"Charlie's Angels: Full Throttle"
THIS IS probably where Hollywood meets Bollywood so perfectly. Its all there-the skimpily clad women who giggle idiotically and still perform the most daring stunts, plots which don't have an iota of credibility, several scenes that look unconnected and a director (McG) who with his background in commercials and music videos, thinks packaging is all that matters.
Columbia Pictures ``Charlie's Angels: Full Throttle," is for airheads, those who really have nothing much to do and guys who want to see scantily clad women.
It's supposed empowerment of women, extends to Angels stealing a security pass while giving the owner a lap dance, while another does a pole dance as distraction! Which is not all. It also portrays an erstwhile angel out on an avenging spree, who at one stage licks the face of one of the present angels!
The plot for this originally TV serial of the 1970s, is as skimpy as the clothes the Angels wear. Plus, it is also an excuse for some bizarre costumes, hairdos, stunts and a lot of celebrity characters that flit in and out pointlessly. A film that chooses to open in Mongolia with one of the girls riding on a mechanical yak, titillating all the men in a bar, is not going to take itself seriously. So here are three Angels, Alex (Lucy Liu), Dylan who is running away from a dubious past (Drew Barrymore) and Natalie (Cameron Diaz) instructed by Charlie from the same old box, trying to recover two rings which for some insane reason contains the names of people in the FBI. The rings are stolen and every dastardly group in the world wants them. So does the fallen angel, Madison (Demi Moore, who looks older, but still beautiful). That in a nutshell is the story. Everything else that happens is an excuse for the director to try and dazzle audiences with some stupendous stunts by the three. They have loyal boyfriends and a sidekick, Bosley (Bernie Mac,) who provides weak humour. Generally, there is very little effort at characterisation or even continuity. The film has some really gifted professionals coming together to create some formidable cinematic effects but it is not easy to take pleasure as the venture is mechanical and soulless.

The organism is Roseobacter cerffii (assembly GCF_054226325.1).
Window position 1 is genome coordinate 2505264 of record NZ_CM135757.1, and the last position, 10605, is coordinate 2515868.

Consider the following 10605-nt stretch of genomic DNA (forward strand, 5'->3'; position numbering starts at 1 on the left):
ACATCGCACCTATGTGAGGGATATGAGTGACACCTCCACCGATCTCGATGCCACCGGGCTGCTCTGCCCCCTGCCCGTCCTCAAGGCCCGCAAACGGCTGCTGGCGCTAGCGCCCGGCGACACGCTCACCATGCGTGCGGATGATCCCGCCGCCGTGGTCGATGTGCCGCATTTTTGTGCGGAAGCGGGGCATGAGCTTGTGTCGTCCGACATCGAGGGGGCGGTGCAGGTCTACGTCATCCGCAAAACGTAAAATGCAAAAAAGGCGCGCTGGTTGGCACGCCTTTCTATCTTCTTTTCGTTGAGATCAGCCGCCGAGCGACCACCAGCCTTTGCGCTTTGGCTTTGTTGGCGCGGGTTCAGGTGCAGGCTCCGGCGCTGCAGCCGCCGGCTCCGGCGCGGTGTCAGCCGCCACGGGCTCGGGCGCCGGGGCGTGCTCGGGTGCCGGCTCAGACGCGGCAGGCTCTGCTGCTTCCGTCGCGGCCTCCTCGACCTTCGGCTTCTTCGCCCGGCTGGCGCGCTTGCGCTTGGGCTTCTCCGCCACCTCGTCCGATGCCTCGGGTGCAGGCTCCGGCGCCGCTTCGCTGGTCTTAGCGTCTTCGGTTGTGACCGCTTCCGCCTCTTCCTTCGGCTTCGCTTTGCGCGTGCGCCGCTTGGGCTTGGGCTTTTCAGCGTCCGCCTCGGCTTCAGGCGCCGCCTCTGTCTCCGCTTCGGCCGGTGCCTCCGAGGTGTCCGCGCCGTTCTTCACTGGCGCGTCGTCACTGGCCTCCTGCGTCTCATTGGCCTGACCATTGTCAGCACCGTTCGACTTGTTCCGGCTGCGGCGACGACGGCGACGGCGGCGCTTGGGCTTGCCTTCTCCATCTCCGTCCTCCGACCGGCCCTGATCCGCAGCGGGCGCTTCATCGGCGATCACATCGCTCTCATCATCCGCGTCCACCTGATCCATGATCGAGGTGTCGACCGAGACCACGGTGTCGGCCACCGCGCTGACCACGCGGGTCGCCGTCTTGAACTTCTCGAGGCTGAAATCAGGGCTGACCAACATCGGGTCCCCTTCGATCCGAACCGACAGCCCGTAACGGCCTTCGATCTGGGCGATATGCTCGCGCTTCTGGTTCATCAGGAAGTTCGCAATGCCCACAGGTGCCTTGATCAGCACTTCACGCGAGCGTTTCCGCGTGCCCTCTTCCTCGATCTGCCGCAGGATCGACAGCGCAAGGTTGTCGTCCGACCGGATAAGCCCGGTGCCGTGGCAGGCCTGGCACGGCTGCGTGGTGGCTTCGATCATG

As for the three Cameron Diaz, Drew Barrymore and Liu they have a blast with their don't-try-this-at-home kind of stunts. Throw in some fleeting appearances of the likes of Bruce Willis, Carrie Fischer, Eric Bogosian, Robert Forster, Matt LeBlanc and John Forsythe, as the voice of Charlie and the film is truly fluff and nothing more.
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